An eclectic blend of history, fiction, biography and more I’ve read in the past year or plan to read.
Every year, shortly after Memorial Day, I offer 10 titles as a suggested summer reading list. These are books that I have either read over the past year or plan to read myself over the summer. Most are brand new. A few, here and there, may be older works that I’m only now discovering myself or wanting to re-read. They are often a blend of history, fiction, biography and more. Here they are, listed in alphabetical order by author:
Ferguson, Niall. The Square and the Tower: Networks and Power, from the Freemasons to Facebook. I am fast falling into the “read everything they write” camp when it comes to Niall Ferguson. Here, he recasts turning points in world history through the lens of struggle—specifically, the struggle between old power hierarchies and new social networks. His argument is that social networks—or at least, networks—are anything but new and can offer a new lens for reading history.
Friedman, Thomas L. Thank You for Being Late: An Optimist’s Guide to Thriving in the Age of Accelerations. Friedman is one of those writers who saves you from reading about 50 books. Or maybe it feels like you’ve read 50 books when you’re done. Either way, this examination of the acceleration (explosion) happening with such things as technology and globalization is required reading for cultural understanding. By his own confession, he is an “explanatory journalist,” and he explains quite well.
Iggulden, Conn. The Abbot’s Tale. One of the more fascinating and pivotal characters from history is Dunstan (d. 988) who became Archbishop of Canterbury and was later canonized as a saint. Advisor to kings and reformer of the church, Iggulden brings his story to life. Don’t know Dunstan’s name? All the more reason to read this wonderful work of historical fiction from one of the masters of the genre.
Isaacson, Walter. Leonardo da Vinci. I’ll let famed historian David McCullough—who absolutely is in my “read everything they write” category—give his verdict on this masterful work: “To read this magnificent biography of Leonardo da Vinci is to take a tour through the life and works of one of the most extraordinary human beings of all time in the company of the most engaging, informed and insightful guide imaginable. Walter Isaacson is at once a rue scholar and a spellbinding writer. And what a wealth of lessons there are to be learned in these pages.” Agreed.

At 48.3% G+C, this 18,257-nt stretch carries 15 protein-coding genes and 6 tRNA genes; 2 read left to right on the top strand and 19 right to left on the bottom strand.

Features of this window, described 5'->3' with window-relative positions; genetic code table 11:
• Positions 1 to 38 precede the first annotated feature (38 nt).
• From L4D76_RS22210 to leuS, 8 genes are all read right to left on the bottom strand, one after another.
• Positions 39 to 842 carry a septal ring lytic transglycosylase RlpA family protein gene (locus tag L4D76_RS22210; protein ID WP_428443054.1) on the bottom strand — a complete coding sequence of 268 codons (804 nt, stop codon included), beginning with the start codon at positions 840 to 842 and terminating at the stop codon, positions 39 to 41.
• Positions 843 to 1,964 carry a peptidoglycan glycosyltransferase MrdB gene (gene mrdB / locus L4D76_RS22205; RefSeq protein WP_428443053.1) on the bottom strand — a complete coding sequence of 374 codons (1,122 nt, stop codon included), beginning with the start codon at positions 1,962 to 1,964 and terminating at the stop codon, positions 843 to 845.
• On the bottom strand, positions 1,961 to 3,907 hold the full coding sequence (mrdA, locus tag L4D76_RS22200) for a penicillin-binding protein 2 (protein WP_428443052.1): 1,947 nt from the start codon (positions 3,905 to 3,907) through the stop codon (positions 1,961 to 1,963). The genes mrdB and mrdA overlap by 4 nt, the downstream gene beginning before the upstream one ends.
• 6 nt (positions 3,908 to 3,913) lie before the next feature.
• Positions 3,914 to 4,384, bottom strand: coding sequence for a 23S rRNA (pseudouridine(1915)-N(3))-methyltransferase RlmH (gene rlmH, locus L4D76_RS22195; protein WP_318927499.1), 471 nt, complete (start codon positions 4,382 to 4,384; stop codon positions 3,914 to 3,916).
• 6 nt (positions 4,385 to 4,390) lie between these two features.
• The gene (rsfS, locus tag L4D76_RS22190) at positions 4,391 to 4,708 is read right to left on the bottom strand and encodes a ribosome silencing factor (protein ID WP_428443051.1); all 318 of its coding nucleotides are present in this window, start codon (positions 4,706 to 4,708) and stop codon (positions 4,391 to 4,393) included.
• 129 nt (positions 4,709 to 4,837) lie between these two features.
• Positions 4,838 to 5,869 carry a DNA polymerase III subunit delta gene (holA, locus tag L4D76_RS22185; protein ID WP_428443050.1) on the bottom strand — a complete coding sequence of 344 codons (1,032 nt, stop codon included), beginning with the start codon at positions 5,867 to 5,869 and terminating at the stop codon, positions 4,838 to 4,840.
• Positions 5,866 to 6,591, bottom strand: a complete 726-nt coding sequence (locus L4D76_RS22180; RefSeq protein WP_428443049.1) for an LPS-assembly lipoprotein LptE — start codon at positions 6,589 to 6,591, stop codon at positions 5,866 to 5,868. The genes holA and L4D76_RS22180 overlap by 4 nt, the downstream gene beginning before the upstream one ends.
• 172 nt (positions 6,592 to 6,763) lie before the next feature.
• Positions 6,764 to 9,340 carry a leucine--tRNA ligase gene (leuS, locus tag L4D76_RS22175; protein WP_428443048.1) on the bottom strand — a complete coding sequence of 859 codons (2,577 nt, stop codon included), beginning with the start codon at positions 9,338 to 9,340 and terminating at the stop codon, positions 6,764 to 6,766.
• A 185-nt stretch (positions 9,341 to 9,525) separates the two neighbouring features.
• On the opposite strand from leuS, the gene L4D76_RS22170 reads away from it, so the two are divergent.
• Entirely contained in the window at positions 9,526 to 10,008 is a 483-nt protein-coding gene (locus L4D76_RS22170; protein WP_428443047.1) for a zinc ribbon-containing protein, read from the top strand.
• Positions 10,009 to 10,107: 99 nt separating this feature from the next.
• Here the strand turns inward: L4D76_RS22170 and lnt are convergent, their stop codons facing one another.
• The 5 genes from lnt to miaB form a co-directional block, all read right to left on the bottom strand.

Kaku, Michio. The Future of Humanity: Terraforming Mars, Interstellar Travel, Immortality and Our Destiny Beyond Earth. If you weren’t introduced to Kaku through his much-talked-about book, The Future of the Mind, don’t get further behind by missing out on his latest work. You won’t agree with all he concludes by a long shot, but in terms of informing the conversation and stretching your imagination, few compare. His books can be described simply, but profoundly, as “what the future might hold from a physicist’s perspective.”
Peterson, Jordan B. 12 Rules for Life: An Antidote to Chaos. You haven’t heard about this book yet? While not a “Christian” book by any means (more Jungian, actually), it has been well received by Christian reviewers. Perhaps it is the stiff dose of reality so rare in self-help books. As in, “you will suffer,” which means all you really have in your control is your attitude. The conservative philosophy underlying the 12 rules is refreshing.
Smith, Christian. Religion: What It Is, How It Works and Why It Matters. I became a fan of Smith through his groundbreaking sociological trilogy Soul Searching, Souls in Transition and Lost in Transition. One of the leading sociologists of our day, Smith, a professor at Notre Dame, not only offers a sociology of religion but also advances a theory of religion that builds on recent developments in science, theory and philosophy. A wide-ranging work, from secularization to religious innovation, it is also a highly thought-provoking work from a thinker at the top of his game.
Stabile, Suzanne and Ian Morgan Cron. The Road Back to You: An Enneagram Journey to Self-Discovery. I’m a late-comer to the Enneagram craze, but I have become a fast fan. Unfortunately, there are a lot of spiritually sketchy books and websites that have co-opted this ancient Christian tool for self-understanding and spiritual transformation. Stabile has written the best two books out there, and I’ve reviewed quite a few. Start with this one, and then immediately pick up her most recent, The Path Between Us: An Enneagram Journey to Healthy Relationships.
Tegmark, Max. Life 3.0: Being Human in the Age of Artificial Intelligence. If you read just one book on artificial intelligence this year—and everyone should read at least one book on artificial intelligence, and soon—this is the one. A professor at MIT, he helps mainstream and popularize a terribly dense (but terribly important) subject.
Twenge, Jean M. iGen: Why Today’s Super-Connected Kids Are Growing Up Less Rebellious, More Tolerant, Less Happy—and Completely Unprepared for Adulthood. If you enjoyed reading my last book, Meet Generation Z, you’ll want to dig into Twenge’s book on the same age group. She is a first-rate scholar, researcher and analyst. It is excellent.
There you have it: this year’s summer reading list.
James Emery White (@JamesEmeryWhite) is the founding and senior pastor of Mecklenburg Community Church in Charlotte, North Carolina, and the author of several books, including most recently Meet Generation Z: Understanding and Reaching the New Post-Christian World. This article was originally published on ChurchandCulture.org. It is reposted here in partnership with James Emery White.